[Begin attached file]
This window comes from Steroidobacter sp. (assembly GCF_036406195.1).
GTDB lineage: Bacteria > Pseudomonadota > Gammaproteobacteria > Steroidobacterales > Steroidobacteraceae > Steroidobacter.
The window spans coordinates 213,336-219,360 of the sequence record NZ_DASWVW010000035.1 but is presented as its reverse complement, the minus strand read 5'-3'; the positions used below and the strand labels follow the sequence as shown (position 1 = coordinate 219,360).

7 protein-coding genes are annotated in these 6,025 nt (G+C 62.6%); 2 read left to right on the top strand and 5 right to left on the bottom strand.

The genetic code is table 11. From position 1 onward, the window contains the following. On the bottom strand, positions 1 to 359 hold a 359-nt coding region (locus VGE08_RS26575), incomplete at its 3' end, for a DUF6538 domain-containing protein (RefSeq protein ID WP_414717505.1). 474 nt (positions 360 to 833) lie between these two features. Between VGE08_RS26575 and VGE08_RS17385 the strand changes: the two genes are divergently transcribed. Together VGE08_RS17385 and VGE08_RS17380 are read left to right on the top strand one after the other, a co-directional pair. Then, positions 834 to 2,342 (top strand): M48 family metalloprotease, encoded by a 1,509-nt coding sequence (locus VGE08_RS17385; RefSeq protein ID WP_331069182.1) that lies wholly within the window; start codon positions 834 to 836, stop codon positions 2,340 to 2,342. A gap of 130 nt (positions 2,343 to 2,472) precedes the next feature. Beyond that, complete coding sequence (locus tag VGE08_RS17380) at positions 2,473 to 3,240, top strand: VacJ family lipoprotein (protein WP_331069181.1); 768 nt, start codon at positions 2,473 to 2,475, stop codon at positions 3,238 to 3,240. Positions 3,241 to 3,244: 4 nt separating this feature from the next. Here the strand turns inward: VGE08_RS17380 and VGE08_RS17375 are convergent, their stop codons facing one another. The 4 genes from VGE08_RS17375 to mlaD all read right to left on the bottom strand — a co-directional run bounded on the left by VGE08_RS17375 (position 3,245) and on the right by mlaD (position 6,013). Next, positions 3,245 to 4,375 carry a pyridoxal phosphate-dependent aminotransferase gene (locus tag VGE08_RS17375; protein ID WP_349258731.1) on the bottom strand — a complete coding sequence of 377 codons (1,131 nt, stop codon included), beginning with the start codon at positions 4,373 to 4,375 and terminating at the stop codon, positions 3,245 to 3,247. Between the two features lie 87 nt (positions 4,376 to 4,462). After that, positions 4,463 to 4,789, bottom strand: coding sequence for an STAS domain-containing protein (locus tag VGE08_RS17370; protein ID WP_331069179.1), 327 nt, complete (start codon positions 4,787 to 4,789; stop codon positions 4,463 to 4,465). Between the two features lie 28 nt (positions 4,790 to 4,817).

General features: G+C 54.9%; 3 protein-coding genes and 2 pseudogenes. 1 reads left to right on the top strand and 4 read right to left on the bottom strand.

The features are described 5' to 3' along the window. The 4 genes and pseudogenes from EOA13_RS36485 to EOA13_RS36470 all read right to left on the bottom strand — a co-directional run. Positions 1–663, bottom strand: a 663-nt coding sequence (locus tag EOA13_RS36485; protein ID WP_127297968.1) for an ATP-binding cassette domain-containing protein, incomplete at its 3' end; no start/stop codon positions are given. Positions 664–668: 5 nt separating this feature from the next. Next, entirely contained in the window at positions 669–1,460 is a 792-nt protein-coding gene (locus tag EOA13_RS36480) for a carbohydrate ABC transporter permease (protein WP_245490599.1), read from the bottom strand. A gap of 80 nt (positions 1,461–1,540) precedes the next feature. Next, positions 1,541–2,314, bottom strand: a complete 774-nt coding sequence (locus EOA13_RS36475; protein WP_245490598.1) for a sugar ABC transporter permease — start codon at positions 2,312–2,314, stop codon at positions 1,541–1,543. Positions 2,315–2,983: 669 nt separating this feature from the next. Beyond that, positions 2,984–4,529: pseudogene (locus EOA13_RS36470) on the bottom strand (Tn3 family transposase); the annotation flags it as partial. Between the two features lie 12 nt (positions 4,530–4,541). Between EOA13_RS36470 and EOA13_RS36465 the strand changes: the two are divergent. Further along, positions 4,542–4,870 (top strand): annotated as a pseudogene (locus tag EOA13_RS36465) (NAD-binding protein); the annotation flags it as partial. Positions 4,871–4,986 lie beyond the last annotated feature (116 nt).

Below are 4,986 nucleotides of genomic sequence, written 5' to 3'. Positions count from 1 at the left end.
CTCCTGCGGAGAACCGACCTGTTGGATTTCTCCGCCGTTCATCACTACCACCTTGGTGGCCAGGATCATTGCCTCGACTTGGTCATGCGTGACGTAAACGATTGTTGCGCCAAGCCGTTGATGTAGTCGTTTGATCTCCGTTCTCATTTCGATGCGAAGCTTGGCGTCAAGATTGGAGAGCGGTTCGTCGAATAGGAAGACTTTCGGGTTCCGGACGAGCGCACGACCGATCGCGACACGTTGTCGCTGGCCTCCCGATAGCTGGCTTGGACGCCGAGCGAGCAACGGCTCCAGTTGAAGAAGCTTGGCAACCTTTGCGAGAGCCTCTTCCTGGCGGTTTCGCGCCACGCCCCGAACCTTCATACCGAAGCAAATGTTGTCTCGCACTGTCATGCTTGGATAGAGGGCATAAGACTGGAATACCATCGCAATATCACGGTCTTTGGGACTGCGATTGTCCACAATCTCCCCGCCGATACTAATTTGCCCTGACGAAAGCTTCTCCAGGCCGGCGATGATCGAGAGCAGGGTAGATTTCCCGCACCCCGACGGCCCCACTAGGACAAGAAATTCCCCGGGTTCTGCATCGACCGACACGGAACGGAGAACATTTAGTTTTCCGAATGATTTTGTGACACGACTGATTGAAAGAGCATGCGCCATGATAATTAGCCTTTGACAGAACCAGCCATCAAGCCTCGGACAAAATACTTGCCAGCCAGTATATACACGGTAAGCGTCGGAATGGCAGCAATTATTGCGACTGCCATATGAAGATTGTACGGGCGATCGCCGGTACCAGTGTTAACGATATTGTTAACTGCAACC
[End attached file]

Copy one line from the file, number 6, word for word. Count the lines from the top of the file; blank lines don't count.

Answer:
General features: G+C 54.9%; 3 protein-coding genes and 2 pseudogenes. 1 reads left to right on the top strand and 4 read right to left on the bottom strand.